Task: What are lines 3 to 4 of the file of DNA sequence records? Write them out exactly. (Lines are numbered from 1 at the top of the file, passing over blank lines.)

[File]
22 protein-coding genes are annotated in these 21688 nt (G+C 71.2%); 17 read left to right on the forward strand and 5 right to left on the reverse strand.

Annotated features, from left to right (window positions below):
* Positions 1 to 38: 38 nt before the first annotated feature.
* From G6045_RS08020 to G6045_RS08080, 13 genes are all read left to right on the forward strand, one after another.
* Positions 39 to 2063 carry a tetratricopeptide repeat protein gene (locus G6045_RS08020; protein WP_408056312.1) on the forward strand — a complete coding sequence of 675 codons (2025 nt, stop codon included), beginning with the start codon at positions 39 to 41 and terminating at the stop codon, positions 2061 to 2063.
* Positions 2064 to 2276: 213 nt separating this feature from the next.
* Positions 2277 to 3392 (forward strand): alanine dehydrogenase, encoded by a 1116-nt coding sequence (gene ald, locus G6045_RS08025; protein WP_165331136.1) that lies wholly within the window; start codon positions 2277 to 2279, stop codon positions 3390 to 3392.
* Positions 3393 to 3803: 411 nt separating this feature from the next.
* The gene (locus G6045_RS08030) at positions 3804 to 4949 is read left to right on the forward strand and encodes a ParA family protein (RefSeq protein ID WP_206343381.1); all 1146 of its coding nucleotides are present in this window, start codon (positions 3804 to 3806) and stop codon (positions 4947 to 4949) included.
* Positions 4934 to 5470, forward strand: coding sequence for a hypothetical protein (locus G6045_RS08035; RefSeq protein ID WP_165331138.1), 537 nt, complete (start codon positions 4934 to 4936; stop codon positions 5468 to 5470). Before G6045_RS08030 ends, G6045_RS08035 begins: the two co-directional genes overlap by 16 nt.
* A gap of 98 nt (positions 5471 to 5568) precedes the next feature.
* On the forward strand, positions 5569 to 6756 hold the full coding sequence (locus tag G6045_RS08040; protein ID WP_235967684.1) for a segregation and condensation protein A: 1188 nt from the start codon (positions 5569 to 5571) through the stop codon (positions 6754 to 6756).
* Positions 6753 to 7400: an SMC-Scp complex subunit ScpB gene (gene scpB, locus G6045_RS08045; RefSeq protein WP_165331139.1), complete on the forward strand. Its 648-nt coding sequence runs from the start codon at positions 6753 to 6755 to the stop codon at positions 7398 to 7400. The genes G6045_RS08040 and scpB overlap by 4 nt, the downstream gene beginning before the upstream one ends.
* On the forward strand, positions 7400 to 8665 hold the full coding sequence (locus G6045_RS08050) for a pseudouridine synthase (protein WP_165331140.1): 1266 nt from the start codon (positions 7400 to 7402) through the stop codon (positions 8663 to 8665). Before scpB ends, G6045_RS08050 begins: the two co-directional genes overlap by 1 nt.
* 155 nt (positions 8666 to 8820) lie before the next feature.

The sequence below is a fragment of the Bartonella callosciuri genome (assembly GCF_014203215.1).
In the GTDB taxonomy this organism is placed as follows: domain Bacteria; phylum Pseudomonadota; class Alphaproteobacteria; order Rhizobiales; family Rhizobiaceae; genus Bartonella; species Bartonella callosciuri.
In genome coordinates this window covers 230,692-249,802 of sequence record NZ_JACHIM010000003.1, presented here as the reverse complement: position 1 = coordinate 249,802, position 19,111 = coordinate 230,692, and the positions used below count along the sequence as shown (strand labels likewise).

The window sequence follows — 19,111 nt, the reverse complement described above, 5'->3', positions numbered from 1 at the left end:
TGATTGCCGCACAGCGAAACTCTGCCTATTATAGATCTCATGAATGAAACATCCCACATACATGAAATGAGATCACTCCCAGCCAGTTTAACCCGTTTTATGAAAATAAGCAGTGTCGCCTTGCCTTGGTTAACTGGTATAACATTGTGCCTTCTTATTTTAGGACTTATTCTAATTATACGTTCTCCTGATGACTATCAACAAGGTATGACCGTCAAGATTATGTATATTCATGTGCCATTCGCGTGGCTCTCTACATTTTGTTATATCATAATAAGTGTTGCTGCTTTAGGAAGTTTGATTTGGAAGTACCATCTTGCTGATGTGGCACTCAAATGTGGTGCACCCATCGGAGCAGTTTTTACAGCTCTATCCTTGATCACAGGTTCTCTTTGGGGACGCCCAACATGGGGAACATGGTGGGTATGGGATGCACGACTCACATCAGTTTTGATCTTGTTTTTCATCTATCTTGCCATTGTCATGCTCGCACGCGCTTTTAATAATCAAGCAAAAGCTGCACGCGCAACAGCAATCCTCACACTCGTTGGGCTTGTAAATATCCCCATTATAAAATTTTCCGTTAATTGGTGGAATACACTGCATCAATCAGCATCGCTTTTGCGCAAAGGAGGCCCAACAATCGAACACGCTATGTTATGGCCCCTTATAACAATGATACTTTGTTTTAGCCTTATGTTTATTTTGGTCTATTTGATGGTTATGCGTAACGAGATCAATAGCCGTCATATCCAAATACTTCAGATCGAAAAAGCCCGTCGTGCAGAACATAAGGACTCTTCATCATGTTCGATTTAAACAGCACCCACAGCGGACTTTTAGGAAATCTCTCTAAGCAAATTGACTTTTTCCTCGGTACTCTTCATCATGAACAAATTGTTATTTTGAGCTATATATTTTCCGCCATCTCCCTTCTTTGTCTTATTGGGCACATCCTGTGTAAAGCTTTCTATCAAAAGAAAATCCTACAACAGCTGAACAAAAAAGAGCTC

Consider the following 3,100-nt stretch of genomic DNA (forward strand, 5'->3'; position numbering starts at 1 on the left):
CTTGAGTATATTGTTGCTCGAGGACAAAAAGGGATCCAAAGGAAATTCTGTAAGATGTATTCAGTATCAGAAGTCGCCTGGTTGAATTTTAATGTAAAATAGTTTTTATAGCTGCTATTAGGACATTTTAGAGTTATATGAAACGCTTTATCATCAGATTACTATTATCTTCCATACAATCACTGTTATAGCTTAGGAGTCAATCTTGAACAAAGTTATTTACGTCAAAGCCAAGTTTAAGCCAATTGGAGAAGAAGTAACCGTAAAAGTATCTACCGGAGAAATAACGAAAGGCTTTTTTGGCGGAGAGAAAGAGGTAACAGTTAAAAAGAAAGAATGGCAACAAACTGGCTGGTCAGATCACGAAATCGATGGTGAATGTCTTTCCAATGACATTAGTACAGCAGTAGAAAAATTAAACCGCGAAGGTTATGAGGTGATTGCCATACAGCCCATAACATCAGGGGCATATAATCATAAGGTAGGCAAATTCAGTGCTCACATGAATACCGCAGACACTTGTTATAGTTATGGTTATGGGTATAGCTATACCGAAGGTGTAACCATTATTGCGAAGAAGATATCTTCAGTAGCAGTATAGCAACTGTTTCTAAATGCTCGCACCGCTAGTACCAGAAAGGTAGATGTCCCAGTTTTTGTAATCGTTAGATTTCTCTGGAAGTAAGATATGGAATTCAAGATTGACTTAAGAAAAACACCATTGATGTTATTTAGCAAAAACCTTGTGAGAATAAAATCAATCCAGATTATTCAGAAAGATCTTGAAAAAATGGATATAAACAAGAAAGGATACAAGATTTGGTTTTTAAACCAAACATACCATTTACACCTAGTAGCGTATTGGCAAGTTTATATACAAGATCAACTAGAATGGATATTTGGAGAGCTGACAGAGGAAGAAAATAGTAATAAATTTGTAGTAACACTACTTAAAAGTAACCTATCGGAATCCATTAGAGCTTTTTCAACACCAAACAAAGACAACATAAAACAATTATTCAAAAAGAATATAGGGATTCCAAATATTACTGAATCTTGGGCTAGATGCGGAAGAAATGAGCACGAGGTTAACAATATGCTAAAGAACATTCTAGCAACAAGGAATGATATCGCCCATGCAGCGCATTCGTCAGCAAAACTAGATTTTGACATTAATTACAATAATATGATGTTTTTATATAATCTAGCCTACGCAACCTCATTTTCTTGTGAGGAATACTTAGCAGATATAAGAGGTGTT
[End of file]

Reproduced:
* Positions 1 to 38: 38 nt before the first annotated feature.
* From G6045_RS08020 to G6045_RS08080, 13 genes are all read left to right on the forward strand, one after another.